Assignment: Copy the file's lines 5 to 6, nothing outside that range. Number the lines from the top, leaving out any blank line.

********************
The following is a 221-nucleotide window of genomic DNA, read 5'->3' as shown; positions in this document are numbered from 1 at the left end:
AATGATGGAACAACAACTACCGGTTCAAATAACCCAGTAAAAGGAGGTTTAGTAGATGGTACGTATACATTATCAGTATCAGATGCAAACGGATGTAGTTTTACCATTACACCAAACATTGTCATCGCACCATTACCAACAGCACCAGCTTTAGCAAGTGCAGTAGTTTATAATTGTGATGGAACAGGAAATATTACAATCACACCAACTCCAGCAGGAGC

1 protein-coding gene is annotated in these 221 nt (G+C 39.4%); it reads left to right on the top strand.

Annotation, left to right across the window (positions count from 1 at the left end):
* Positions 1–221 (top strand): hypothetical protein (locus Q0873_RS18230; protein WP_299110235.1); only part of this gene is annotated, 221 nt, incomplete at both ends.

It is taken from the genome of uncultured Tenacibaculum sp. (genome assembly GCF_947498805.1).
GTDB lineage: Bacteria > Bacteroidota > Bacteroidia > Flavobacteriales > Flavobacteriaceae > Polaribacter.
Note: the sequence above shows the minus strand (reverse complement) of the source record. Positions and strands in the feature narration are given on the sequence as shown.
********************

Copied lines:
* Positions 1–221 (top strand): hypothetical protein (locus Q0873_RS18230; protein WP_299110235.1); only part of this gene is annotated, 221 nt, incomplete at both ends.

It is taken from the genome of uncultured Tenacibaculum sp. (genome assembly GCF_947498805.1).